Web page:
Referring to FIG. 4, a chart 400 presents an exemplary input/output gain relationship (for one frequency band at one time instant) that may be used by the audio processing device 104 for determining gains to apply to audio signals from one or more sources. In this example, the input signal dynamic range is compressed to match an output signal dynamic range. However, in some arrangements, the input signal dynamic range may be expanded to fit into a desired output signal dynamic range. A line 410 represents the desired input/output gain relationship. For input levels within a range of 80 dB (e.g., −80 dB to 0 dB), a 40 dB compressed output range (e.g., −60 dB to −20 dB) is provided. As the line 410 illustrates, a substantially linear relationship (on the dB logarithmic scale) is provided within this range. In this example, for every 2 dB increase in input level, a 1 dB increase in output level is provided (i.e., a compression ratio of 2:1). In some arrangements, the input/output relationship may partially or completely deviate from a linear relationship and may include one or more piecewise linear portions or non-linear portions.

One or more types of information may be used to define the output signal dynamic range. For example, the output signal dynamic range may be based upon the level of ambient noise present in the environment, an input entered by a listener, and other information associated with the listening experience. For environments with noticeable background noise (e.g., the interior of the automobile 100), the ambient noise level and a desired prominence or volume level may be used to define the output signal dynamic range provided by the audio processing device 104. In other scenarios, in which ambient noise is substantially absent, the output signal dynamic range may be defined by the desired prominence level without information describing the ambient noise level. Regarding the scenario in which ambient noise is present, a minimum output signal level may be defined to be slightly greater than the noise level. As illustrated by dashed-line 420, a maximum ambient noise level of −60 dB defines the minimum output signal limit. Similarly, dashed-line 430 represents an upper output signal limit of −20 dB. Dashed line 430 may be obtained from the prominence or volume control setting. Dashed line 430 represents the maximum desired output signal level, which is controlled by the user. In general, the output signal dynamic range is determined by the difference between the upper output signal limit represented by the dashed-line 430 and the lower signal limit represented by the dashed line 420. In the example illustrated in FIG. 4, the output signal dynamic range is 40 dB. To determine the gain applied to an input signal, the intercept of a line extending up vertically from the input signal value of interest with the line 410 is identified. The Y value of this intersection point may be determined by extending a line horizontally to the Y axis (labeled Output Level (dB)). The difference between this Y axis value and the input signal value is the gain to be applied. For example, for an input signal of −60 dB, using line 410, a Y axis value of −50 dB is identified. Therefore, the −60 dB input signal needs an applied gain of 10 dB to achieve the output signal level of −50 dB. Note that while the discussion generally uses the term gain, the input/output relationship may specify that a signal be attenuated (e.g., a gain of less than 1 or less than 0 dB may be applied).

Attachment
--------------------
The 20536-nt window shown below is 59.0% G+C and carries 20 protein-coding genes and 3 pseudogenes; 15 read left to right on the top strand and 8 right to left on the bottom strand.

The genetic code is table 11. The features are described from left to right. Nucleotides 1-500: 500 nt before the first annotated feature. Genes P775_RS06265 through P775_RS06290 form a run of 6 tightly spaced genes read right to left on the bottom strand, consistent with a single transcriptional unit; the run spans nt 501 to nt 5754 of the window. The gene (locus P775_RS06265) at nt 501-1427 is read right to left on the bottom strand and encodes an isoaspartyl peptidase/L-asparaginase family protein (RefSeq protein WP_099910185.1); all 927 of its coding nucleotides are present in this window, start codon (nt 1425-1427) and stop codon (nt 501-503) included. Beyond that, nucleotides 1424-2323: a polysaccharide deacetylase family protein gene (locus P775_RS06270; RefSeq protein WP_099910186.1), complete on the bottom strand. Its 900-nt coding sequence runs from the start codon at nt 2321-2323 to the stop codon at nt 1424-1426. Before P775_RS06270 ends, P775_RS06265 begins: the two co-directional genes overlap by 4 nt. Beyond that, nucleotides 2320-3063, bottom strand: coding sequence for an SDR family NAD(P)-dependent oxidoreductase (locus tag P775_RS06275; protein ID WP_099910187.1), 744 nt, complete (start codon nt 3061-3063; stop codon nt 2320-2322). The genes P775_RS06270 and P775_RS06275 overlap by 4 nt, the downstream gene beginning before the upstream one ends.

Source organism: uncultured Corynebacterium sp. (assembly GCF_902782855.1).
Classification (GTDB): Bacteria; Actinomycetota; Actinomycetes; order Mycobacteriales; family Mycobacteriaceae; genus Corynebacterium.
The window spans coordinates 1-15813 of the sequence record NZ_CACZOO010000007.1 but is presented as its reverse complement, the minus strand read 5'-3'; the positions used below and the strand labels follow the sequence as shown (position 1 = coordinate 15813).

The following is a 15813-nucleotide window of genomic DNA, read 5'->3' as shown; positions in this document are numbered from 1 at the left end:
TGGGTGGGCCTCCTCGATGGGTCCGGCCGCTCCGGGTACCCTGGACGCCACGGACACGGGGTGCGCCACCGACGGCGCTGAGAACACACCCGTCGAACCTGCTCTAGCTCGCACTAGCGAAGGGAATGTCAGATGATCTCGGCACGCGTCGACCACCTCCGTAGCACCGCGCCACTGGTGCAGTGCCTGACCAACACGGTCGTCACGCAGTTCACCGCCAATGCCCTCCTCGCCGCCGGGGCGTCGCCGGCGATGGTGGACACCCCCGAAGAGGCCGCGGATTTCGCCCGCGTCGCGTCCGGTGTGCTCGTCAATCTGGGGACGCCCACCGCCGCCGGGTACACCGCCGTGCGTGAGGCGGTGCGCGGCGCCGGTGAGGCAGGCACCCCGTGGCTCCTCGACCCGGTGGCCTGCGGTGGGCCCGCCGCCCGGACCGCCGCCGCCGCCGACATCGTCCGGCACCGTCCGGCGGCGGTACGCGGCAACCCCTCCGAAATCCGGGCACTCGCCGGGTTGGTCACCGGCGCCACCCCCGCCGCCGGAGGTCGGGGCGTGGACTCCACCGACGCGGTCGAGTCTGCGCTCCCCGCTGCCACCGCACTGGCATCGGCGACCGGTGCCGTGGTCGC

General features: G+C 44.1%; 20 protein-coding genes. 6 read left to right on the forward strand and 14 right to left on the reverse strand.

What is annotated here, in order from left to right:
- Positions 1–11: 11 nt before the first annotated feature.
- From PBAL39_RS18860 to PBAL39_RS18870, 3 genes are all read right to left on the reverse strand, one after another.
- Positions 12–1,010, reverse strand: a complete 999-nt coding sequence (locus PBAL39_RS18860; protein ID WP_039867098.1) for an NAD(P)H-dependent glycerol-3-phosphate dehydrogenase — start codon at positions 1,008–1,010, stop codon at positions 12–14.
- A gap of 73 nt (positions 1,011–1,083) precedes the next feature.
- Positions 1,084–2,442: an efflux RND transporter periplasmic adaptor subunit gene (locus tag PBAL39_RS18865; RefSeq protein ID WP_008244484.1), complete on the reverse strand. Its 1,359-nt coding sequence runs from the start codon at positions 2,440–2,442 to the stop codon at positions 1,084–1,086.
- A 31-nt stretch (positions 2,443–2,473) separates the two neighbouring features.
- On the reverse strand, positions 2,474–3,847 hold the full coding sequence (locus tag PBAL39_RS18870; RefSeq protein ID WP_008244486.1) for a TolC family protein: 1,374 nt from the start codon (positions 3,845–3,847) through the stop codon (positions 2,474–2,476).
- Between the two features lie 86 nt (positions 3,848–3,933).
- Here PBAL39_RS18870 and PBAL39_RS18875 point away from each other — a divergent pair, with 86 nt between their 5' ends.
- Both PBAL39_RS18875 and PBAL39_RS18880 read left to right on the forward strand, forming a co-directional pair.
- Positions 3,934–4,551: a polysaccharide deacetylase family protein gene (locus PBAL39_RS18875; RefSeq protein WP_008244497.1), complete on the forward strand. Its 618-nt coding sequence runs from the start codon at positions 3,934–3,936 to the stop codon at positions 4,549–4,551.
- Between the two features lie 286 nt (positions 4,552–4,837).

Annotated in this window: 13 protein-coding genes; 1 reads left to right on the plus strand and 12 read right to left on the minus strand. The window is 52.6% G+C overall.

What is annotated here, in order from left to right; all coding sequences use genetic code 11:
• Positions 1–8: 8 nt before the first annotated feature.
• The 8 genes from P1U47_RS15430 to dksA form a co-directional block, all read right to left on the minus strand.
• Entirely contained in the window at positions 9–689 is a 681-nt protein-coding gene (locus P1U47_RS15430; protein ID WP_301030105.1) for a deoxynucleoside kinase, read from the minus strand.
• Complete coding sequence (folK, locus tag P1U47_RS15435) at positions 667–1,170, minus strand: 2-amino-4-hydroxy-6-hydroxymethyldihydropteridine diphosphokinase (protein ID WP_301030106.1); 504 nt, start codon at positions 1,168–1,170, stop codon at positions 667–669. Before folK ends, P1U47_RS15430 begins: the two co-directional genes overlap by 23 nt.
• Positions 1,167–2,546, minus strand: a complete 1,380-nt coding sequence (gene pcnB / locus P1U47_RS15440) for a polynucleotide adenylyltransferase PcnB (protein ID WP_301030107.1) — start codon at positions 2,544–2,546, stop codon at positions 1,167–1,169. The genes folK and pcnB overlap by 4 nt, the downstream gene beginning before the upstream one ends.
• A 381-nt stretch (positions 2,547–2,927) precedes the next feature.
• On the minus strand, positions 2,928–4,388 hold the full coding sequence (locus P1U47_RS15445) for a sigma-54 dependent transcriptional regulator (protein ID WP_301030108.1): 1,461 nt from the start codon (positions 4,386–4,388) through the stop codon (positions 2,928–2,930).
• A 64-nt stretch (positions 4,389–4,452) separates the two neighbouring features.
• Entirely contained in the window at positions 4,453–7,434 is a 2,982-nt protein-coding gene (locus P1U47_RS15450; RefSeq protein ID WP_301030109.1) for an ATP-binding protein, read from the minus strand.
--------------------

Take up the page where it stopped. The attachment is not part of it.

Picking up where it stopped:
One or more types of information may be used to define the upper limit and lower limits that are represented by the dashed lines 430 and 420. For example, the upper limit may be based upon a prominence or volume control setting selected the listener (via the in-dash control panel 110). Typically, the setting is selected for providing an equivalent volume across the entire frequency spectrum for an audio signal, however, in some arrangements, different volume settings may be selected for different frequency bands of the frequency spectrum. For example, a dynamic equalization function may be incorporated into a volume or prominence control (e.g., prominence control 111), which adjusts the overall system frequency response as a function of the control setting and may provide a loudness compensation function, in which low frequencies are emphasized relative to mid and high frequencies (for lower settings of the volume or prominence control). Similarly, ambient noise levels may be used for setting the lower limit of the desired output signal dynamic range. For example, the lower limit may be set for a value approximately equivalent to the measured or estimated ambient noise level. The lower limit may also be offset above or below the ambient noise level, for example, depending upon how far above or below the noise level is acceptable for audio signal reproduction. For example, setting the lower limit above the noise level reduces the possibility the signal may be masked by the noise. However, such a setting may limit the lowest level at which the signal can be effectively reproduced or may compress the signal beyond a desirable amount. Also illustrated in the figure, a dashed-line 440 represents the minimum input signal level (for this frequency band) and a dashed-line 450 represents the maximum input signal level.